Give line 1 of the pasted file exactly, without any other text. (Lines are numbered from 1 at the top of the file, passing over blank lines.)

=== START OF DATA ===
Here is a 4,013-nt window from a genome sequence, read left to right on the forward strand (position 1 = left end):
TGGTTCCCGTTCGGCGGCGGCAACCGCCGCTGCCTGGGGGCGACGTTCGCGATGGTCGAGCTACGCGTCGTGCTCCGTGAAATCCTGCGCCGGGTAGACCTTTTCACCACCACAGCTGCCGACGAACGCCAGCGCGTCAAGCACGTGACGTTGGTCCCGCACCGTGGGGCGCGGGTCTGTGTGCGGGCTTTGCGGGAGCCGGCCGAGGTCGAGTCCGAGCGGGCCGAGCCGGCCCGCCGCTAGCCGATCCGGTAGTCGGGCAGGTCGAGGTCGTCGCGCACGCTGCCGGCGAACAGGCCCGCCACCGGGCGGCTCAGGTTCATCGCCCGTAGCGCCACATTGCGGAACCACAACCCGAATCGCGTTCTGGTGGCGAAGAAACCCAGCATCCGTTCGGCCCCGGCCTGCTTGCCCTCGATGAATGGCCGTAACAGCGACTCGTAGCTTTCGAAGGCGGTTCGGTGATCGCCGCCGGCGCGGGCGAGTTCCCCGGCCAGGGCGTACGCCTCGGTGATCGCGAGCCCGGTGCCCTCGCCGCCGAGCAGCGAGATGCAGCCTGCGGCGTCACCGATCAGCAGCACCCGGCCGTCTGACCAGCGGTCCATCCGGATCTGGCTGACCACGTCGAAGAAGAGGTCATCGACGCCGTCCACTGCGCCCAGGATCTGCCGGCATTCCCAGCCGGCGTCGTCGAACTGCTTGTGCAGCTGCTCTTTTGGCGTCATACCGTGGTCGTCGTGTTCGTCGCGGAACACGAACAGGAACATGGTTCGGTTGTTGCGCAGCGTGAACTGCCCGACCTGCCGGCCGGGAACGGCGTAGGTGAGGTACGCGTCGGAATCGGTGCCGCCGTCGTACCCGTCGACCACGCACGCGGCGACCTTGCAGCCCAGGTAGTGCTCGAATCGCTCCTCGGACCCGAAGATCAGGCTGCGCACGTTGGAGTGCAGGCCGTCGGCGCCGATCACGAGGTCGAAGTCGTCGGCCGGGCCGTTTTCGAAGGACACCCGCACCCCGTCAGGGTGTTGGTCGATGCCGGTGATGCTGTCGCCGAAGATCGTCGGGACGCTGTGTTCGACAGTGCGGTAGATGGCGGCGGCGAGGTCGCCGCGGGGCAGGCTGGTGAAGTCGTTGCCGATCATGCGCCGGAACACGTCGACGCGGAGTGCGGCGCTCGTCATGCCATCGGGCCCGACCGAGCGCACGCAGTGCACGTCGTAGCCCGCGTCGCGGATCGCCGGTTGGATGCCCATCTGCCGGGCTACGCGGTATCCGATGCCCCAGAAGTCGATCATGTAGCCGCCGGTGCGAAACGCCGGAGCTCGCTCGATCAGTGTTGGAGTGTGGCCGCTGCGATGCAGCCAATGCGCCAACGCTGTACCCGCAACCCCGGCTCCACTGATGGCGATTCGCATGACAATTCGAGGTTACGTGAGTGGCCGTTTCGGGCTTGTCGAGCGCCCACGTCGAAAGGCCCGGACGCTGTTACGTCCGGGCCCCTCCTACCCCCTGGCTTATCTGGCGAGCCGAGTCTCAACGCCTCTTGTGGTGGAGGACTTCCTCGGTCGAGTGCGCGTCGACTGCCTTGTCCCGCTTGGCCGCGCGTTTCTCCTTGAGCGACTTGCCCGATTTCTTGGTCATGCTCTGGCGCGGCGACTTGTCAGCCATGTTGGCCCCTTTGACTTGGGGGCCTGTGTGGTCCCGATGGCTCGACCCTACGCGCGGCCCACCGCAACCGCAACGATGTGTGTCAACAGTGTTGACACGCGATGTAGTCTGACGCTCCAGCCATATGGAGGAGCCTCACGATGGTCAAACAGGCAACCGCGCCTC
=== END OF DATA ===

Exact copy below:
Here is a 4,013-nt window from a genome sequence, read left to right on the forward strand (position 1 = left end):